The arts are desperately underfunded in this country, and programs big and small rely on philanthropy to stay afloat. Ballet companies rarely earn enough income to break even, so philanthropy is essential to their continuation. While this is a less-than-ideal way to scrape by, we (readers and staff) all probably agree that it's worth the fundraising hustle in order to keep seeing and presenting great art. In the meantime we can work to change the way art is funded in the U.S.
Think of dancing in front of the love of your life. Suddenly, the thousands of hours you’ve spent rehearsing leave you stunned as excitement and bashfulness consume every move. Dance presents a new hurdle once it becomes an open expression of love—a gesture Lise offers Colas in Sir Frederick Ashton's La Fille mal gardée. In this Act I variation, Lise seemingly performs to the audience, but each step expresses the joy she feels for Colas as he watches her from stage right.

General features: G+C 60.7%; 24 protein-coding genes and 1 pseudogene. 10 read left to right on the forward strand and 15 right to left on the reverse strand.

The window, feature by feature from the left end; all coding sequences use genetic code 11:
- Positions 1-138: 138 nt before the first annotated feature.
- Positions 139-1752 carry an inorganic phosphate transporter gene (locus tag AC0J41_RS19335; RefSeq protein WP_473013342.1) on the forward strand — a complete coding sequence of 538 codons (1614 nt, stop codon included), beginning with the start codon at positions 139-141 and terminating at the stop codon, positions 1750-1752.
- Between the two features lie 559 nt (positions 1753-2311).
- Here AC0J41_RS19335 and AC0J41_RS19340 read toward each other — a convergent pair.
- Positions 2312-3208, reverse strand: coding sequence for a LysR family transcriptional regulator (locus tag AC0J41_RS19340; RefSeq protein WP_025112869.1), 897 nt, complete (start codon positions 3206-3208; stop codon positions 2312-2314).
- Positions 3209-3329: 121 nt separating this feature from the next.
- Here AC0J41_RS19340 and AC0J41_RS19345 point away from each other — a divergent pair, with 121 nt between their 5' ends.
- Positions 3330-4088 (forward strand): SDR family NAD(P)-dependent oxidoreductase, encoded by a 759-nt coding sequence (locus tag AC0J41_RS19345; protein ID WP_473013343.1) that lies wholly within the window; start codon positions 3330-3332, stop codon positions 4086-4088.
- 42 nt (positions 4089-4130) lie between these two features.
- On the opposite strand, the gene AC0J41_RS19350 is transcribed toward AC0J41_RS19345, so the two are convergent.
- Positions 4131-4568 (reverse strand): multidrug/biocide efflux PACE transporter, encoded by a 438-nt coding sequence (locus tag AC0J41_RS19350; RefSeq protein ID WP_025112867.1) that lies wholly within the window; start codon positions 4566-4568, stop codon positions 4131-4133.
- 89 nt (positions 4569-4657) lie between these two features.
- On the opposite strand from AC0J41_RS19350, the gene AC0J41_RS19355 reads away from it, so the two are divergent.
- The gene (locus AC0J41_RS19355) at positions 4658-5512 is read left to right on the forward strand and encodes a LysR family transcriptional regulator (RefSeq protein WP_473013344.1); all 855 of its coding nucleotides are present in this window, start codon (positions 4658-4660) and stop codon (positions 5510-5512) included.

You already know that cooking at home makes it easier to control what goes into your meals, allowing you to choose healthy and fresh ingredients to fuel your dancer's body. And a new study published in Public Health Nutrition is ready to back that up, finding that people who frequently cook at home tend to have more nutritious diets overall.
It’s difficult to classify the movement in Vaslav Nijinsky's Le Sacre du Printemps as ballet; today, we would denote such vocabulary as modern dance. But Sergei Diaghilev’s Ballet Russes, which premiered the ballet in Paris in 1913, embraced France's emerging avant-garde culture at the time. They premiered works by new choreographers whose names we now recognize (Michel Fokine, Bronislava Nijinska and George Balanchine, to name a few).
When you're working around a busy schedule of classes and rehearsals, you may be in the habit of eating meals quickly between activities. But two recent studies reveal the potential health benefits of taking your time.